Mike’s Prattle

Miscellaneous

Books/Lucius Shepard – Green Eyes/Deadwood

Posted by Mike on June 20, 2006

Got some more stuff in:

  • Alexander Theroux – Darconville's Cat
  • Richard Matheson – Collected Stories, Volume One
  • James Patrick Kelly – Think Like a Dinosaur & Other Stories
  • Rikki Ducornet – The Jade Cabinet
  • Rikki Ducornet – The Fountains of Neptune
  • Richard F. Burton (translator) – Book of the Thousand Nights and One Night, Part 1
  • Stephen R. Donaldson, ed. – Strange Dreams
  • Franz Kafka – Collected Stories
  • Harlan Ellison – Angry Candy
  • Frances Sherwood – The Book of Splendor
  • Theodore Sturgeon – Microcosmic God, Collected Stories 2
  • Theodore Sturgeon – Thunder & Roses, Collected Stories 4
  • Alasdair Gray – Poor Things
  • Alfred Kubin – The Other Side
  • Lance Olsen – Girl Imagined By Chance
  • Amanda Prantera – The Cabalist
  • M. John Harrison – Light

Also finished Lucius Shepard's first novel called Green Eyes. It's probably one of his longest works, which isn't big by today's standards at small font and 275 pages (most of Shepard's work falls in the novella length or shorter). It's about the intersection of Voudoun and science, about zombies (although not your Romero type, those here seem post-human) revivified through bacteria. Some great ideas overall and generally well written except that the flow of the book seems a bit awkward at times and the last section of the book was a bit rushed in comparison to the rest of it. But the concept of the revivification in voudoun terms was a pretty fascinating area where science and mysticism meet, in fact some of the explanations were almost hard SF, something I wouldn't have necessarily expected from Shepard. However, this is a novel probably considered minor in his canon and I'm about to go through some of his better short stories soon.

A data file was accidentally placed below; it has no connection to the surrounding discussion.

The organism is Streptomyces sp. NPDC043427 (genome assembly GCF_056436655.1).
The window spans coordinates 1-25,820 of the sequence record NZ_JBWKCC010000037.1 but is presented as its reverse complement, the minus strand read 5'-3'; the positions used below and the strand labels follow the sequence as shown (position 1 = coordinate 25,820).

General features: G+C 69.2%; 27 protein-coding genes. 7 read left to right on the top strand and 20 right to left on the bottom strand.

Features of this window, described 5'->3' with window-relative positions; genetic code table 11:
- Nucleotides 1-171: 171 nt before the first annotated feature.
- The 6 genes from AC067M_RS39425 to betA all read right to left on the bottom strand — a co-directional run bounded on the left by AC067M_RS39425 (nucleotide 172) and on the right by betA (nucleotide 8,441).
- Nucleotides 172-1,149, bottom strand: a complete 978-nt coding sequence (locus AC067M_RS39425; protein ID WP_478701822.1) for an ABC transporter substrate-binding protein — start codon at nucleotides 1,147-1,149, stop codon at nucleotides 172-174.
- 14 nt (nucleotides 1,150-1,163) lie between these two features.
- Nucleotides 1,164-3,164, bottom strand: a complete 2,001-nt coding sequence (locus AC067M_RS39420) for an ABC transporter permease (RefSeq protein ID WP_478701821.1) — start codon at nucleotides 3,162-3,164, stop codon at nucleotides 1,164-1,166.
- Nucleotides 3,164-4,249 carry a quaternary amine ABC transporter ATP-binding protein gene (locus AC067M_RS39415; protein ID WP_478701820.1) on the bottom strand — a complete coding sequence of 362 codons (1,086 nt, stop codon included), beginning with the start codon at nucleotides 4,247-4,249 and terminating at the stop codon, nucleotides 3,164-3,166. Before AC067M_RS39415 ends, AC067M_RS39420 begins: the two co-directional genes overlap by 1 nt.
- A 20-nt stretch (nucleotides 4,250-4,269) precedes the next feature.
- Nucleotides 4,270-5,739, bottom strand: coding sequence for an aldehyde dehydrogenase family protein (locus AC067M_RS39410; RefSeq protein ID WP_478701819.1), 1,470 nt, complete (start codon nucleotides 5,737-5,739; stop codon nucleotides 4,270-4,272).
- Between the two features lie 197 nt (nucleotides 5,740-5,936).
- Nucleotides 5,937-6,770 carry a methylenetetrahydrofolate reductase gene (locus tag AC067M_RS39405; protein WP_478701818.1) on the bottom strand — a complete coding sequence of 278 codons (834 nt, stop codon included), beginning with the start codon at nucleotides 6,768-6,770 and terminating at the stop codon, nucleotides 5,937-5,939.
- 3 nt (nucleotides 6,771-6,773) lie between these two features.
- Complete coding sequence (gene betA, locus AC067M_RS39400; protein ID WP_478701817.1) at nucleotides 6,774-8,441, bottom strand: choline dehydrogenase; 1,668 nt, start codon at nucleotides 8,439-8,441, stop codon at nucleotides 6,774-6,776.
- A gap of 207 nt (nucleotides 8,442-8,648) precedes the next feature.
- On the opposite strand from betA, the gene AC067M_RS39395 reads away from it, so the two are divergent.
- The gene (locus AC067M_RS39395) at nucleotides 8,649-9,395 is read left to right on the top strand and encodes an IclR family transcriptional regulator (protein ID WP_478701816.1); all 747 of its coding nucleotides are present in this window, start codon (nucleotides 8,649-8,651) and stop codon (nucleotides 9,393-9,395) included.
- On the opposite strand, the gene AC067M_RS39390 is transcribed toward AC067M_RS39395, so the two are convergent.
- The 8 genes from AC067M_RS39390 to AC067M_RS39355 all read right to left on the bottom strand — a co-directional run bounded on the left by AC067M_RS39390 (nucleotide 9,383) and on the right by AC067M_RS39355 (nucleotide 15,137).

Watching Deadwood a second time through (Seasons 1 and 2) before I dive into the Season 3 episodes that started just over a week ago. Probably my favorite show on television, gritty and realistic.

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